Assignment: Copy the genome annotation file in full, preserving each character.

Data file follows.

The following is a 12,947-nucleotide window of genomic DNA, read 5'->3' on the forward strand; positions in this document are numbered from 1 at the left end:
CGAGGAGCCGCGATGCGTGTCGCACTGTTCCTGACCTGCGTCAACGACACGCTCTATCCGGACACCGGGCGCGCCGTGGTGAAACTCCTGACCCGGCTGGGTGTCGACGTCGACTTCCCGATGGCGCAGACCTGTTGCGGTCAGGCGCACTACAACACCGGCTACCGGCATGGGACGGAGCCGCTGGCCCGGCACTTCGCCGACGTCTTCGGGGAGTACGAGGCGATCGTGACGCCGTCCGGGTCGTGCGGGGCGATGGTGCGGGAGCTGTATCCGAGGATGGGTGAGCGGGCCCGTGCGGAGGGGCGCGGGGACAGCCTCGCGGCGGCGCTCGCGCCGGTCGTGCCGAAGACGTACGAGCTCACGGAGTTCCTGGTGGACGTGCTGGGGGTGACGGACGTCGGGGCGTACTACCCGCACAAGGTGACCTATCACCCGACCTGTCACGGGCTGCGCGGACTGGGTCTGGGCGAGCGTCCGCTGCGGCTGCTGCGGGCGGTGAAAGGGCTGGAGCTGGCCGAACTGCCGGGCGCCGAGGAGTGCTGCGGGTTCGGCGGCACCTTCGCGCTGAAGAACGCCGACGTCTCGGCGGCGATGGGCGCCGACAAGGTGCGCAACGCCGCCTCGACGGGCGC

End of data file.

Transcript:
The following is a 12,947-nucleotide window of genomic DNA, read 5'->3' on the forward strand; positions in this document are numbered from 1 at the left end:
CGAGGAGCCGCGATGCGTGTCGCACTGTTCCTGACCTGCGTCAACGACACGCTCTATCCGGACACCGGGCGCGCCGTGGTGAAACTCCTGACCCGGCTGGGTGTCGACGTCGACTTCCCGATGGCGCAGACCTGTTGCGGTCAGGCGCACTACAACACCGGCTACCGGCATGGGACGGAGCCGCTGGCCCGGCACTTCGCCGACGTCTTCGGGGAGTACGAGGCGATCGTGACGCCGTCCGGGTCGTGCGGGGCGATGGTGCGGGAGCTGTATCCGAGGATGGGTGAGCGGGCCCGTGCGGAGGGGCGCGGGGACAGCCTCGCGGCGGCGCTCGCGCCGGTCGTGCCGAAGACGTACGAGCTCACGGAGTTCCTGGTGGACGTGCTGGGGGTGACGGACGTCGGGGCGTACTACCCGCACAAGGTGACCTATCACCCGACCTGTCACGGGCTGCGCGGACTGGGTCTGGGCGAGCGTCCGCTGCGGCTGCTGCGGGCGGTGAAAGGGCTGGAGCTGGCCGAACTGCCGGGCGCCGAGGAGTGCTGCGGGTTCGGCGGCACCTTCGCGCTGAAGAACGCCGACGTCTCGGCGGCGATGGGCGCCGACAAGGTGCGCAACGCCGCCTCGACGGGCGC